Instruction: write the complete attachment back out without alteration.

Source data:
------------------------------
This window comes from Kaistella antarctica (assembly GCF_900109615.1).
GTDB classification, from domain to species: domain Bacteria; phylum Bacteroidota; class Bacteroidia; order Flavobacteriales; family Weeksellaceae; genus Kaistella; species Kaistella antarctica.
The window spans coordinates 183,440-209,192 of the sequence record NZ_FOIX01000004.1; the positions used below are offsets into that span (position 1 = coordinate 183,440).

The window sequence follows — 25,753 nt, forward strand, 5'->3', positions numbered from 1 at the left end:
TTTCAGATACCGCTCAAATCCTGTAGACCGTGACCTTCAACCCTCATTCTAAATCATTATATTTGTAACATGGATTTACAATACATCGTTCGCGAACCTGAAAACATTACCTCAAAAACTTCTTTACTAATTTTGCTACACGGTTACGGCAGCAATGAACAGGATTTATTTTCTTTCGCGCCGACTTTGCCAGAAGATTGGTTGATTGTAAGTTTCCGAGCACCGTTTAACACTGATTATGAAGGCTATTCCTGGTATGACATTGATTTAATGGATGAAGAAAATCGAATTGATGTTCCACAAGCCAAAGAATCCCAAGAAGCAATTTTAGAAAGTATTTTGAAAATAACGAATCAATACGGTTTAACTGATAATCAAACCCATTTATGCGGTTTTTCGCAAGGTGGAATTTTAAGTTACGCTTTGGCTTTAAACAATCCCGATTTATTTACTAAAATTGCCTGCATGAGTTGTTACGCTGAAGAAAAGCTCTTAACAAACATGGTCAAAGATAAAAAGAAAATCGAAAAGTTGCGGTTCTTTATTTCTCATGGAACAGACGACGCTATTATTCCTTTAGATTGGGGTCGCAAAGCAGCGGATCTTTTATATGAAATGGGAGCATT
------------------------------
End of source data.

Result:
This window comes from Kaistella antarctica (assembly GCF_900109615.1).
GTDB classification, from domain to species: domain Bacteria; phylum Bacteroidota; class Bacteroidia; order Flavobacteriales; family Weeksellaceae; genus Kaistella; species Kaistella antarctica.
The window spans coordinates 183,440-209,192 of the sequence record NZ_FOIX01000004.1; the positions used below are offsets into that span (position 1 = coordinate 183,440).

The window sequence follows — 25,753 nt, forward strand, 5'->3', positions numbered from 1 at the left end:
TTTCAGATACCGCTCAAATCCTGTAGACCGTGACCTTCAACCCTCATTCTAAATCATTATATTTGTAACATGGATTTACAATACATCGTTCGCGAACCTGAAAACATTACCTCAAAAACTTCTTTACTAATTTTGCTACACGGTTACGGCAGCAATGAACAGGATTTATTTTCTTTCGCGCCGACTTTGCCAGAAGATTGGTTGATTGTAAGTTTCCGAGCACCGTTTAACACTGATTATGAAGGCTATTCCTGGTATGACATTGATTTAATGGATGAAGAAAATCGAATTGATGTTCCACAAGCCAAAGAATCCCAAGAAGCAATTTTAGAAAGTATTTTGAAAATAACGAATCAATACGGTTTAACTGATAATCAAACCCATTTATGCGGTTTTTCGCAAGGTGGAATTTTAAGTTACGCTTTGGCTTTAAACAATCCCGATTTATTTACTAAAATTGCCTGCATGAGTTGTTACGCTGAAGAAAAGCTCTTAACAAACATGGTCAAAGATAAAAAGAAAATCGAAAAGTTGCGGTTCTTTATTTCTCATGGAACAGACGACGCTATTATTCCTTTAGATTGGGGTCGCAAAGCAGCGGATCTTTTATATGAAATGGGAGCATT